‘I’ve been struggling with poor mental health, which can make it hard to achieve much, but I’m hanging in there and I’ve just been put on some new medication, so I’m hoping that’ll help’

Not everyone will respond appropriately. Some might even say something laughably unhelpful. But the vulnerable honesty can be surprisingly empowering. And, if you’re lucky, you might even get a bit of empathy and kindness.

So, ladies, gentlemen and other black dog owners: ‘How are you today!?’

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172 thoughts on “How are you?”

  1. amazing post,
    i am so suprised about it tho.. i lived in the uk for 1,5 years, and moved there because i couldn’t stand the austrian ‘fake politeness’ anymore .. i honestly loved being asked how are you everyday, because english people at least seemed to care a little.. but i guess that was just me because everytime i asked, i honestly meant it.. it’s never funny to feel as if no one understands, or cares about you.. but from my expierence, the people you surrround yourself with, can make a hell of a diference to how you feel about yourself x

  2. Reblogged this on demolitioneyes's Blog and commented:
    I’ve found this post very explanatory and even helpful for people who are dealing with such an unexplored issue (yes, still today) like depression. I also try to be honest but not so much with my answers, too. So here.

  3. -How are you?
    -I got up from bed this morning, and you?
    I do this a lot. This post can be so helpful for people dealing with this state of mind. Hope you’re having a “still here” day at least today.

  4. I often go with the ‘still here’ approach, with variations like: Oh, still breathing. Or: Well, I just keep waking up every morning. I’m not sure, but I think I often don’t sound all that pleased about it. Then, if people probe further, I invariably say: Just got to keep chipping away.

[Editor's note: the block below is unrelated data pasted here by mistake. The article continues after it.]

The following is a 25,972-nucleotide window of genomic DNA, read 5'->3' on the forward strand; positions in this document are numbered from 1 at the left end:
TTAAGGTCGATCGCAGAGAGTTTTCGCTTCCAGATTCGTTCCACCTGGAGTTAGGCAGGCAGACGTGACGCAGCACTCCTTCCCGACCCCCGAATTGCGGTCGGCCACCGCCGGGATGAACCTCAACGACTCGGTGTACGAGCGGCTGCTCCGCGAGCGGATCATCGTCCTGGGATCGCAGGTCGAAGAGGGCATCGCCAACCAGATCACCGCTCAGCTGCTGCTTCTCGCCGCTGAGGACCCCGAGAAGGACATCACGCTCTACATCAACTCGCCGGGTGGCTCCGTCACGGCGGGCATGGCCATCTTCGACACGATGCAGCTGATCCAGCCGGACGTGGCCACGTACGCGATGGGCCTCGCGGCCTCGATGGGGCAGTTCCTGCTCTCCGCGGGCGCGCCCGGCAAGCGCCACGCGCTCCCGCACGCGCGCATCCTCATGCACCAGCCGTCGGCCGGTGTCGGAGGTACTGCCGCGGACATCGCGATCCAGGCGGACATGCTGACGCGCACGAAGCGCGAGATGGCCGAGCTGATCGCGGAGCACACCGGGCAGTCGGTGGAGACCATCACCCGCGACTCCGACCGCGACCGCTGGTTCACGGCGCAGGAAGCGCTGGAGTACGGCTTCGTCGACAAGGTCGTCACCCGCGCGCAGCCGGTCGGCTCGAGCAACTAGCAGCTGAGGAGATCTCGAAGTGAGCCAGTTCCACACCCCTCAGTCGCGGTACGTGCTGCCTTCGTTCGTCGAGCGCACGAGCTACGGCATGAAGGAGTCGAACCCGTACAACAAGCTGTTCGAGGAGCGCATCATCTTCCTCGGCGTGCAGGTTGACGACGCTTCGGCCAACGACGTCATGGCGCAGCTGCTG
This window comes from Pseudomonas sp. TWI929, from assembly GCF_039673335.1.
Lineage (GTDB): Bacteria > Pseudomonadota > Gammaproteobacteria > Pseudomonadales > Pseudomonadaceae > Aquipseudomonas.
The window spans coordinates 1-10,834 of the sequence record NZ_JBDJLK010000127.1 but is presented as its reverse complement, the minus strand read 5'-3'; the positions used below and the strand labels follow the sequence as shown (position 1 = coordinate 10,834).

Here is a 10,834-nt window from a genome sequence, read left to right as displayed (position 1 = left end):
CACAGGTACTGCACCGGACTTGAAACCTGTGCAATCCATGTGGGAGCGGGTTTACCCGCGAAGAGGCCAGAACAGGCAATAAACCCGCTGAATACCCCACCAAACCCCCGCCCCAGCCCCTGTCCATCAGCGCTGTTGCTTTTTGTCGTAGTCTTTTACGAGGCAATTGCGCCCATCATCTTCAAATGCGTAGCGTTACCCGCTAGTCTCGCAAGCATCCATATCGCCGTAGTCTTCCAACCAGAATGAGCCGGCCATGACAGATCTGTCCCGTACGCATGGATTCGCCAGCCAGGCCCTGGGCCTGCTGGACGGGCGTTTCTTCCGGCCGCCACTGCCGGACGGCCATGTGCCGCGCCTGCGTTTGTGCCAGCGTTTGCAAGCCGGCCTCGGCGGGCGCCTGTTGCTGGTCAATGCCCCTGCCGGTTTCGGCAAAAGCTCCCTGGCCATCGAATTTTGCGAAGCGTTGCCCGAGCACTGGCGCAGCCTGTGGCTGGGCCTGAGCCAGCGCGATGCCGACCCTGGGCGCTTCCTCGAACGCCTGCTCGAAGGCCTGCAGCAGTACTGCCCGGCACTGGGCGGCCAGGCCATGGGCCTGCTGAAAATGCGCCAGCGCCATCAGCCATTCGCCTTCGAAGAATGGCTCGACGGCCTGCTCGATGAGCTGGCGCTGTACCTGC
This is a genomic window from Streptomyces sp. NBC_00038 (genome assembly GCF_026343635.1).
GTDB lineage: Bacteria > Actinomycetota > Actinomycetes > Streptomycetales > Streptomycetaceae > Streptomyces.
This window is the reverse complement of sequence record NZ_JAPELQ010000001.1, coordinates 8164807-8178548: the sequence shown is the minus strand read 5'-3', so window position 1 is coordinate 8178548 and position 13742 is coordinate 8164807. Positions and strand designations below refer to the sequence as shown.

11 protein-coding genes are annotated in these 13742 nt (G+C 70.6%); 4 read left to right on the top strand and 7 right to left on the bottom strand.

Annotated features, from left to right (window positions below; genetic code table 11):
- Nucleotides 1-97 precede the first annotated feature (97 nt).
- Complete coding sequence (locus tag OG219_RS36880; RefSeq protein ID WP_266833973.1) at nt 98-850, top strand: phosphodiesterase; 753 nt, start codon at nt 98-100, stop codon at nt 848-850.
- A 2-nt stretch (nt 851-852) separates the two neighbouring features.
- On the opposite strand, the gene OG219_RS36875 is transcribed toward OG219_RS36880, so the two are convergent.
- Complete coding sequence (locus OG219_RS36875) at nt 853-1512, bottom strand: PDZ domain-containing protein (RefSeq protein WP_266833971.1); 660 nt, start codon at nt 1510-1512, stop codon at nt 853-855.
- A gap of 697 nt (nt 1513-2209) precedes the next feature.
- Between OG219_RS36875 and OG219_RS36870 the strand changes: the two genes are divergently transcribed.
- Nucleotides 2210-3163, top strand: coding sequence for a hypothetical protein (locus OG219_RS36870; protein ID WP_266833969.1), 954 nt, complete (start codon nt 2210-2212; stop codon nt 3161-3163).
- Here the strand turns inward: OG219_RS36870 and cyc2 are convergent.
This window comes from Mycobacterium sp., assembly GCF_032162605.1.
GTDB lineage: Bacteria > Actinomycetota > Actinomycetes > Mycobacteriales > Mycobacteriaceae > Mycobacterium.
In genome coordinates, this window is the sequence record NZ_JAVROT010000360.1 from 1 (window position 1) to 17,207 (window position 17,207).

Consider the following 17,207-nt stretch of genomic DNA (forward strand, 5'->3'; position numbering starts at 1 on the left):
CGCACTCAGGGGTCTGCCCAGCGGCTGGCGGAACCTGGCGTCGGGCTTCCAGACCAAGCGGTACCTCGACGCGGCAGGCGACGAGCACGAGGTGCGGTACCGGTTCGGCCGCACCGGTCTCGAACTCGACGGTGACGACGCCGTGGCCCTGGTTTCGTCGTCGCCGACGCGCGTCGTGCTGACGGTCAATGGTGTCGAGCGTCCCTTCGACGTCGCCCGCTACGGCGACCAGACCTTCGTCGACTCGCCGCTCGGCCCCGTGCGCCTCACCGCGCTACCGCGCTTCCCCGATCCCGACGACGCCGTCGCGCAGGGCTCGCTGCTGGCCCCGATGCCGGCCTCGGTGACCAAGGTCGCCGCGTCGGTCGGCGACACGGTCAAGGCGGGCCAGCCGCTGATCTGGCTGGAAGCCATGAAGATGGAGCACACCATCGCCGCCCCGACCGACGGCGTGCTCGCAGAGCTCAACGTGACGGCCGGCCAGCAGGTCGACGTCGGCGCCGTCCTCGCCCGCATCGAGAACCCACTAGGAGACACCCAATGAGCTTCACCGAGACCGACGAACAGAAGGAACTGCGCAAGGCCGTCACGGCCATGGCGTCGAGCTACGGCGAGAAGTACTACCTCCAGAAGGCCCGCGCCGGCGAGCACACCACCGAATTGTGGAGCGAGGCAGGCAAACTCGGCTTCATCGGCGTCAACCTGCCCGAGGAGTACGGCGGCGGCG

Every now and again, I catch myself meaning it.

  5. I have shared… FINE … did you knot this also stands for a phrase, the first word of which I won’t write here… You can guess it perhaps… F , Insecure, Neurotic and Emotional….

  6. The quote below is from Eric Berne, a psychologist of human relationships. I think it offers a good analysis of what most people are doing when they greet each other.

    A “stroke” is basically when one person recognises/interacts with another person. Most strokes are verbal rather than physical but they get their name from the fact that they are seen as substituting for the physical strokes we got from our parents when we were young.

    Berne argues that getting stokes is just as fundamental to staying healthy as is eating and that if we do not receive strokes then “our spines shrivel up and die”. He intends this seriously as he refers to people who actually die early because they do not receive enough strokes.

    “Of more significance as an introduction to game analysis are informal rituals, and among the most instructive are the American greeting rituals.

    1A; “Hi!” (Hello, good morning.)
    1B: “Hi!” (Hello, good morning.)
    2A: “Warm enough for ya?” (How are you?)
    2B: “Sure is. Looks like rain, though.” (Fine. How are you?)
    3A: “Well, take cara yourself.” (Okay.)
    3B: “I’ll be seeing you.”
    4A: “So long.”
    4B: “So long.”

    It is apparent that this exchange is not intended to convey information. Indeed, if there is any information, it is wisely withheld. It might take Mr. A fifteen minutes to say how he is, and Mr. B, who is only the most casual acquaintance, has no intention of devoting that much time to listening to him. This series of transactions is quite adequately characterized by calling it an “eight-stroke ritual.” If A and B were in a hurry, they might both be contented with a two-stroke exchange, Hi-Hi. If they were old-fashioned Oriental potentates, they might go through a two-hundred stroke ritual before settling down to business. Meanwhile, in the jargon of transactional analysis, A and B have improved each other’s health slightly; for the moment, at least, “their spinal cords won’t shrivel up,” and each is accordingly grateful.